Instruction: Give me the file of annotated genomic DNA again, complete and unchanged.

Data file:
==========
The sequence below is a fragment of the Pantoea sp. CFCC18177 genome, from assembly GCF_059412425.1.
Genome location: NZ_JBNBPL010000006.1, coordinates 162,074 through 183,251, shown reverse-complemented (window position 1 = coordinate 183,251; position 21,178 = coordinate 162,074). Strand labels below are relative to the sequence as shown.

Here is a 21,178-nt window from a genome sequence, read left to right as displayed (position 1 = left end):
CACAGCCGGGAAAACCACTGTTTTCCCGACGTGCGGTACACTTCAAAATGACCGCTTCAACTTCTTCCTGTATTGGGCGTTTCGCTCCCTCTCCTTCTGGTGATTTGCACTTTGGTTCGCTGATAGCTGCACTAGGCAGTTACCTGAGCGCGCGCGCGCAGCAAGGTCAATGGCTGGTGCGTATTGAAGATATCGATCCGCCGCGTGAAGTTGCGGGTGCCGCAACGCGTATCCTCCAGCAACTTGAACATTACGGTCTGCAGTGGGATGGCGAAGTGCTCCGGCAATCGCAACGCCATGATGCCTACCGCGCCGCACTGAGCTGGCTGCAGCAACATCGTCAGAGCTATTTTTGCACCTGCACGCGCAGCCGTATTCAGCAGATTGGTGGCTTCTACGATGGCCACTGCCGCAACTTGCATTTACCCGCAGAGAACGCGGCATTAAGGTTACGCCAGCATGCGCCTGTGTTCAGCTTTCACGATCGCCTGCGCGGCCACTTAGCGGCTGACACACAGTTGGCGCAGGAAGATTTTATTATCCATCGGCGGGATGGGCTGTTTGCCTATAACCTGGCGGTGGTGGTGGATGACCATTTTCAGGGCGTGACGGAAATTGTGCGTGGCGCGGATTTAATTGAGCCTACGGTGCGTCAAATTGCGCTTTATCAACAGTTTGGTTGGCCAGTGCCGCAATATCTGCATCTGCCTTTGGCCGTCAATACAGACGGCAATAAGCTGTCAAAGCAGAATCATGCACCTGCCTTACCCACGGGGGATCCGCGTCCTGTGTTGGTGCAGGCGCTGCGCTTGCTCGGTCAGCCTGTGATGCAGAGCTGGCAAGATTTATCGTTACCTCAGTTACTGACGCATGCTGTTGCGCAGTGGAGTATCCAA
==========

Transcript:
The sequence below is a fragment of the Pantoea sp. CFCC18177 genome, from assembly GCF_059412425.1.
Genome location: NZ_JBNBPL010000006.1, coordinates 162,074 through 183,251, shown reverse-complemented (window position 1 = coordinate 183,251; position 21,178 = coordinate 162,074). Strand labels below are relative to the sequence as shown.

Here is a 21,178-nt window from a genome sequence, read left to right as displayed (position 1 = left end):
CACAGCCGGGAAAACCACTGTTTTCCCGACGTGCGGTACACTTCAAAATGACCGCTTCAACTTCTTCCTGTATTGGGCGTTTCGCTCCCTCTCCTTCTGGTGATTTGCACTTTGGTTCGCTGATAGCTGCACTAGGCAGTTACCTGAGCGCGCGCGCGCAGCAAGGTCAATGGCTGGTGCGTATTGAAGATATCGATCCGCCGCGTGAAGTTGCGGGTGCCGCAACGCGTATCCTCCAGCAACTTGAACATTACGGTCTGCAGTGGGATGGCGAAGTGCTCCGGCAATCGCAACGCCATGATGCCTACCGCGCCGCACTGAGCTGGCTGCAGCAACATCGTCAGAGCTATTTTTGCACCTGCACGCGCAGCCGTATTCAGCAGATTGGTGGCTTCTACGATGGCCACTGCCGCAACTTGCATTTACCCGCAGAGAACGCGGCATTAAGGTTACGCCAGCATGCGCCTGTGTTCAGCTTTCACGATCGCCTGCGCGGCCACTTAGCGGCTGACACACAGTTGGCGCAGGAAGATTTTATTATCCATCGGCGGGATGGGCTGTTTGCCTATAACCTGGCGGTGGTGGTGGATGACCATTTTCAGGGCGTGACGGAAATTGTGCGTGGCGCGGATTTAATTGAGCCTACGGTGCGTCAAATTGCGCTTTATCAACAGTTTGGTTGGCCAGTGCCGCAATATCTGCATCTGCCTTTGGCCGTCAATACAGACGGCAATAAGCTGTCAAAGCAGAATCATGCACCTGCCTTACCCACGGGGGATCCGCGTCCTGTGTTGGTGCAGGCGCTGCGCTTGCTCGGTCAGCCTGTGATGCAGAGCTGGCAAGATTTATCGTTACCTCAGTTACTGACGCATGCTGTTGCGCAGTGGAGTATCCAA